1.4.1. Getting and extracting the source code

First of all, you need to get the source code for the program or libraries that you are going to package.

Once again, Google is your friend, so fire up your browser and search for the name of the program you would like to package, and download the source code from the website into a directory on your hard drive.

The source code is usually compressed with Gzip (.tar.gz extension) or Bzip2 (.tar.bz2 extension), so you can use the tar command to decompress either format like this:

tar xvf filename.tar.bz2

After extraction, in almost all cases there is a directory with the name and version of the program that contains the source code. Enter it with this command,

cd name-version

and them move on:

1.4.2. Configuring the source code

What does “configuring the source code” really mean? Well, is consists of creating a file which will include all the options and instructions the compiler needs to create the binary the way you want it.

This file is called the Makefile. The problem is that with very large scale projects, the Makefile can be massive and would take ages to write and tweak by hand. So generaly, a script called “configure” is provided to automate the source code configuration task.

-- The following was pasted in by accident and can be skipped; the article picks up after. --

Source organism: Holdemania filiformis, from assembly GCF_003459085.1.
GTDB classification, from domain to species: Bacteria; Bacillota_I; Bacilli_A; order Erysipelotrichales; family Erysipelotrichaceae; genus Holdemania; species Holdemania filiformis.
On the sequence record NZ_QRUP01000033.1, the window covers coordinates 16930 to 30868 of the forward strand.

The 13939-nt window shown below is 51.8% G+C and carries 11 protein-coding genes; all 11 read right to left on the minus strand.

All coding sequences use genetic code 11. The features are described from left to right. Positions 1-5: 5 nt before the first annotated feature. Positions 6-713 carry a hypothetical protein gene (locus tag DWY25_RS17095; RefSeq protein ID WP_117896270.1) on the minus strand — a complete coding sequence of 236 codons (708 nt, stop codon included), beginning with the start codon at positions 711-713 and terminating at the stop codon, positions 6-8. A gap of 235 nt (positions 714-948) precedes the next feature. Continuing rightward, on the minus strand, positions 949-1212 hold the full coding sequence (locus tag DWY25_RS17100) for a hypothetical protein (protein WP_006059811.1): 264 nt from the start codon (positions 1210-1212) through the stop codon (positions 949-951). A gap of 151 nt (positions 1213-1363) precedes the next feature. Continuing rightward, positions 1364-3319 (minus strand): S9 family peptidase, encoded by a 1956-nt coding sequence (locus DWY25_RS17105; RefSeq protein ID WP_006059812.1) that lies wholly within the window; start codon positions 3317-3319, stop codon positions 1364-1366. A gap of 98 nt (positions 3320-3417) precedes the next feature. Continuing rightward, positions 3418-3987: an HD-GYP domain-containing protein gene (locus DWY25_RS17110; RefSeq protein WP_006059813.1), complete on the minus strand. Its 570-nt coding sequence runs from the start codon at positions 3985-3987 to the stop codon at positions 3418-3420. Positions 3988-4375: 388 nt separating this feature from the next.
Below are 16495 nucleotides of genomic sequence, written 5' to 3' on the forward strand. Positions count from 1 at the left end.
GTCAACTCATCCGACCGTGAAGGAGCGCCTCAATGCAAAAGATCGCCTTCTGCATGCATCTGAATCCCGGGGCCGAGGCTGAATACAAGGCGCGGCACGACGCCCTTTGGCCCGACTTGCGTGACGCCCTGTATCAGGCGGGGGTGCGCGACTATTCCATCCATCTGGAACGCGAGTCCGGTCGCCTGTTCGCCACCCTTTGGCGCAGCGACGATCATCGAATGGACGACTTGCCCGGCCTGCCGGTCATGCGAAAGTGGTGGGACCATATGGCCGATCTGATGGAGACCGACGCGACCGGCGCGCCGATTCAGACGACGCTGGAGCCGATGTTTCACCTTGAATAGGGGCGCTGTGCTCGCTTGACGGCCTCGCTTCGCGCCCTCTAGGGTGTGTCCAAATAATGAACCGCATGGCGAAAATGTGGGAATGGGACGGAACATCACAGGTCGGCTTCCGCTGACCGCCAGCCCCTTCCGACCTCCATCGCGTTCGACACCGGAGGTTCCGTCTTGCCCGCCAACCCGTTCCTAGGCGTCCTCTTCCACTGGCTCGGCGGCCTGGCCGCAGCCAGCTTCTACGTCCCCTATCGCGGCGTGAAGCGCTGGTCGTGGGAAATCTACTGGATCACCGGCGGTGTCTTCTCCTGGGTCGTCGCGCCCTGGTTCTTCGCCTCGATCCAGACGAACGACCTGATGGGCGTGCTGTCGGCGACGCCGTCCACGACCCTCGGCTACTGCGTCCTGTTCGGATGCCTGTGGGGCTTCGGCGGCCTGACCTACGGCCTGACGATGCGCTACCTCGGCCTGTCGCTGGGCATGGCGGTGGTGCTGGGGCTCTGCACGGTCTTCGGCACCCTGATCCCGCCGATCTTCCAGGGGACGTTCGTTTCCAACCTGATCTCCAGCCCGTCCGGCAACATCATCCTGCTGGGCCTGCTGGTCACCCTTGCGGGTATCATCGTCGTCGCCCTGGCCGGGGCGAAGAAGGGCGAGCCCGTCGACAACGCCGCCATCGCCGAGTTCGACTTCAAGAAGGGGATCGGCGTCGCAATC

Of you simply run the configure script like this:


it will create a Makefile with the default values and configurations.

The most basic option of the configure script is the prefix option. The prefix indicates the base directory where the files will be installed. The default value for the prefix option is /usr/local, which means that all files will be installed to that directory (libraries to /usr/local/lib and executable binaries to /usr/local/bin).

However, this is not the correct prefix when building packages. To adhere to Slackware’s standard, files in that package must be prefixed to /usr.

To view more options available in the configure script, run it with the help flag:

./configure –help

That will show you the options you can use to tweak the Makefile before compiling.